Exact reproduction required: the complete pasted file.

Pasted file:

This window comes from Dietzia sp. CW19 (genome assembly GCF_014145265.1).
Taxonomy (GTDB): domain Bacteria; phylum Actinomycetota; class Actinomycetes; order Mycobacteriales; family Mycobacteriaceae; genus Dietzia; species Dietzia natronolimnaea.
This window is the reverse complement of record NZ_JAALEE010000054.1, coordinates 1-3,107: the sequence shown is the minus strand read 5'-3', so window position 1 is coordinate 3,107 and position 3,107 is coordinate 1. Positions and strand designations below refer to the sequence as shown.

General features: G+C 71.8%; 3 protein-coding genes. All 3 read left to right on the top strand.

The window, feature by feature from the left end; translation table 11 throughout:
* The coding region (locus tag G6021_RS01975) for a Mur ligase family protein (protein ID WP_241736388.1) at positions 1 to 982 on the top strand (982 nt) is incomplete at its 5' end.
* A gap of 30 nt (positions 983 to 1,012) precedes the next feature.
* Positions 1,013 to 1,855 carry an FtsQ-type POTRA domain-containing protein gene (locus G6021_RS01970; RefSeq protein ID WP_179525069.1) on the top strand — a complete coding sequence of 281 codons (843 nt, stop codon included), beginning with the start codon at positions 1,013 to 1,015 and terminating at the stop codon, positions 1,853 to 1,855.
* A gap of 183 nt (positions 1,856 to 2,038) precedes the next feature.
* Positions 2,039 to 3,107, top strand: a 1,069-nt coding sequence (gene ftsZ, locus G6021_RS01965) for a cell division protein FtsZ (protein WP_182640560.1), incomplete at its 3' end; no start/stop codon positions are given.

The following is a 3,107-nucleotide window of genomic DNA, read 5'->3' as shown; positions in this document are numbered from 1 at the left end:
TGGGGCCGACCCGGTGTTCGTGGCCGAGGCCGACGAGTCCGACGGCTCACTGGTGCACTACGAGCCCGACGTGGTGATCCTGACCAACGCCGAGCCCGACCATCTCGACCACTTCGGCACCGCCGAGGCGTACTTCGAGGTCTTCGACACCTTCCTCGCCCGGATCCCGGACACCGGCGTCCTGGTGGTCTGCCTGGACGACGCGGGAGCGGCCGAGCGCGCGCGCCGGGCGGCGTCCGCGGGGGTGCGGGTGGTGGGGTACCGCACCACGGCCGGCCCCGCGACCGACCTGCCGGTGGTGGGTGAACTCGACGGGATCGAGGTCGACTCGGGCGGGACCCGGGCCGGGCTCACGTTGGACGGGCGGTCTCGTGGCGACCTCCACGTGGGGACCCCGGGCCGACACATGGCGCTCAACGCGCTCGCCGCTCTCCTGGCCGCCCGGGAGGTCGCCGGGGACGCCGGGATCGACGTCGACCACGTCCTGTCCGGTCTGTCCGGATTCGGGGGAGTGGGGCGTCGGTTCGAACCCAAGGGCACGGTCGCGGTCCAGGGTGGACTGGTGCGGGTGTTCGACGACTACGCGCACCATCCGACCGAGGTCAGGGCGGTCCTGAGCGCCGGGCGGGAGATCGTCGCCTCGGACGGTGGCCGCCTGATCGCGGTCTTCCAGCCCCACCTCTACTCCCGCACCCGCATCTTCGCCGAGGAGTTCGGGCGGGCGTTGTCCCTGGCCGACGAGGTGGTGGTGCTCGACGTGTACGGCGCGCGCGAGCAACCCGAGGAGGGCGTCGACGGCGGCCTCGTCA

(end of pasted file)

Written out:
This window comes from Dietzia sp. CW19 (genome assembly GCF_014145265.1).
Taxonomy (GTDB): domain Bacteria; phylum Actinomycetota; class Actinomycetes; order Mycobacteriales; family Mycobacteriaceae; genus Dietzia; species Dietzia natronolimnaea.
This window is the reverse complement of record NZ_JAALEE010000054.1, coordinates 1-3,107: the sequence shown is the minus strand read 5'-3', so window position 1 is coordinate 3,107 and position 3,107 is coordinate 1. Positions and strand designations below refer to the sequence as shown.

General features: G+C 71.8%; 3 protein-coding genes. All 3 read left to right on the top strand.

The window, feature by feature from the left end; translation table 11 throughout:
* The coding region (locus tag G6021_RS01975) for a Mur ligase family protein (protein ID WP_241736388.1) at positions 1 to 982 on the top strand (982 nt) is incomplete at its 5' end.
* A gap of 30 nt (positions 983 to 1,012) precedes the next feature.
* Positions 1,013 to 1,855 carry an FtsQ-type POTRA domain-containing protein gene (locus G6021_RS01970; RefSeq protein ID WP_179525069.1) on the top strand — a complete coding sequence of 281 codons (843 nt, stop codon included), beginning with the start codon at positions 1,013 to 1,015 and terminating at the stop codon, positions 1,853 to 1,855.
* A gap of 183 nt (positions 1,856 to 2,038) precedes the next feature.
* Positions 2,039 to 3,107, top strand: a 1,069-nt coding sequence (gene ftsZ, locus G6021_RS01965) for a cell division protein FtsZ (protein WP_182640560.1), incomplete at its 3' end; no start/stop codon positions are given.

The following is a 3,107-nucleotide window of genomic DNA, read 5'->3' as shown; positions in this document are numbered from 1 at the left end:
TGGGGCCGACCCGGTGTTCGTGGCCGAGGCCGACGAGTCCGACGGCTCACTGGTGCACTACGAGCCCGACGTGGTGATCCTGACCAACGCCGAGCCCGACCATCTCGACCACTTCGGCACCGCCGAGGCGTACTTCGAGGTCTTCGACACCTTCCTCGCCCGGATCCCGGACACCGGCGTCCTGGTGGTCTGCCTGGACGACGCGGGAGCGGCCGAGCGCGCGCGCCGGGCGGCGTCCGCGGGGGTGCGGGTGGTGGGGTACCGCACCACGGCCGGCCCCGCGACCGACCTGCCGGTGGTGGGTGAACTCGACGGGATCGAGGTCGACTCGGGCGGGACCCGGGCCGGGCTCACGTTGGACGGGCGGTCTCGTGGCGACCTCCACGTGGGGACCCCGGGCCGACACATGGCGCTCAACGCGCTCGCCGCTCTCCTGGCCGCCCGGGAGGTCGCCGGGGACGCCGGGATCGACGTCGACCACGTCCTGTCCGGTCTGTCCGGATTCGGGGGAGTGGGGCGTCGGTTCGAACCCAAGGGCACGGTCGCGGTCCAGGGTGGACTGGTGCGGGTGTTCGACGACTACGCGCACCATCCGACCGAGGTCAGGGCGGTCCTGAGCGCCGGGCGGGAGATCGTCGCCTCGGACGGTGGCCGCCTGATCGCGGTCTTCCAGCCCCACCTCTACTCCCGCACCCGCATCTTCGCCGAGGAGTTCGGGCGGGCGTTGTCCCTGGCCGACGAGGTGGTGGTGCTCGACGTGTACGGCGCGCGCGAGCAACCCGAGGAGGGCGTCGACGGCGGCCTCGTCA